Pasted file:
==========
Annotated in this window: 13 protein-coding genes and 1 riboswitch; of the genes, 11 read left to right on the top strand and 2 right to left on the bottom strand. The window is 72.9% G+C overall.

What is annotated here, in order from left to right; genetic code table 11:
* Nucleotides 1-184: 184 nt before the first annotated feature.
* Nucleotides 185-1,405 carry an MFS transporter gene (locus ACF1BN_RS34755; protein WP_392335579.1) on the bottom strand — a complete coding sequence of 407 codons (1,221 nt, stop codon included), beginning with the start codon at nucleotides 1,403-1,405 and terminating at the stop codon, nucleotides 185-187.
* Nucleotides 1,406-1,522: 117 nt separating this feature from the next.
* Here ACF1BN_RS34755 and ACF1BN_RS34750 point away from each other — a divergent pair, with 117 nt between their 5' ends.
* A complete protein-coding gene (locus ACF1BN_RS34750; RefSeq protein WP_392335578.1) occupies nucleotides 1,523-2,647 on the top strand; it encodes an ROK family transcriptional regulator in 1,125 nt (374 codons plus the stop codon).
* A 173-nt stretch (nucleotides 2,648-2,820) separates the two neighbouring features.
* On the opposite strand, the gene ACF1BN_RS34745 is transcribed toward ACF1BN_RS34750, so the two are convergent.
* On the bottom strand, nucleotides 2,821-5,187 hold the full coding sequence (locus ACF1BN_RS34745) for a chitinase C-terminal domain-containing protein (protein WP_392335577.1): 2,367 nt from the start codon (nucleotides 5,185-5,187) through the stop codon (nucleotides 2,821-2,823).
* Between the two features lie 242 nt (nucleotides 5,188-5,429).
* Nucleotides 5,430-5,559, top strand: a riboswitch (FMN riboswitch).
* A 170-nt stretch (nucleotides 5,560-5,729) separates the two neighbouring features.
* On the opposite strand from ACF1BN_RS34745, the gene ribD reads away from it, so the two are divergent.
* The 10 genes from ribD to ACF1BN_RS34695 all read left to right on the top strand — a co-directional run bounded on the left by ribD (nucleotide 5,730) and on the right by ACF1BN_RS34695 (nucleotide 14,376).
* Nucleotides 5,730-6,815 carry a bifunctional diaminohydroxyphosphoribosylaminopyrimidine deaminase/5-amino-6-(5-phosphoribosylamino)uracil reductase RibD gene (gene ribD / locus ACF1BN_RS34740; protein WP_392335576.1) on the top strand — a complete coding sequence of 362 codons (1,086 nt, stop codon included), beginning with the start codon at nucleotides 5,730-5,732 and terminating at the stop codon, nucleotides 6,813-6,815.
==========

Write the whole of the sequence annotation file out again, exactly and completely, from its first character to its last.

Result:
Annotated in this window: 13 protein-coding genes and 1 riboswitch; of the genes, 11 read left to right on the top strand and 2 right to left on the bottom strand. The window is 72.9% G+C overall.

What is annotated here, in order from left to right; genetic code table 11:
* Nucleotides 1-184: 184 nt before the first annotated feature.
* Nucleotides 185-1,405 carry an MFS transporter gene (locus ACF1BN_RS34755; protein WP_392335579.1) on the bottom strand — a complete coding sequence of 407 codons (1,221 nt, stop codon included), beginning with the start codon at nucleotides 1,403-1,405 and terminating at the stop codon, nucleotides 185-187.
* Nucleotides 1,406-1,522: 117 nt separating this feature from the next.
* Here ACF1BN_RS34755 and ACF1BN_RS34750 point away from each other — a divergent pair, with 117 nt between their 5' ends.
* A complete protein-coding gene (locus ACF1BN_RS34750; RefSeq protein WP_392335578.1) occupies nucleotides 1,523-2,647 on the top strand; it encodes an ROK family transcriptional regulator in 1,125 nt (374 codons plus the stop codon).
* A 173-nt stretch (nucleotides 2,648-2,820) separates the two neighbouring features.
* On the opposite strand, the gene ACF1BN_RS34745 is transcribed toward ACF1BN_RS34750, so the two are convergent.
* On the bottom strand, nucleotides 2,821-5,187 hold the full coding sequence (locus ACF1BN_RS34745) for a chitinase C-terminal domain-containing protein (protein WP_392335577.1): 2,367 nt from the start codon (nucleotides 5,185-5,187) through the stop codon (nucleotides 2,821-2,823).
* Between the two features lie 242 nt (nucleotides 5,188-5,429).
* Nucleotides 5,430-5,559, top strand: a riboswitch (FMN riboswitch).
* A 170-nt stretch (nucleotides 5,560-5,729) separates the two neighbouring features.
* On the opposite strand from ACF1BN_RS34745, the gene ribD reads away from it, so the two are divergent.
* The 10 genes from ribD to ACF1BN_RS34695 all read left to right on the top strand — a co-directional run bounded on the left by ribD (nucleotide 5,730) and on the right by ACF1BN_RS34695 (nucleotide 14,376).
* Nucleotides 5,730-6,815 carry a bifunctional diaminohydroxyphosphoribosylaminopyrimidine deaminase/5-amino-6-(5-phosphoribosylamino)uracil reductase RibD gene (gene ribD / locus ACF1BN_RS34740; protein WP_392335576.1) on the top strand — a complete coding sequence of 362 codons (1,086 nt, stop codon included), beginning with the start codon at nucleotides 5,730-5,732 and terminating at the stop codon, nucleotides 6,813-6,815.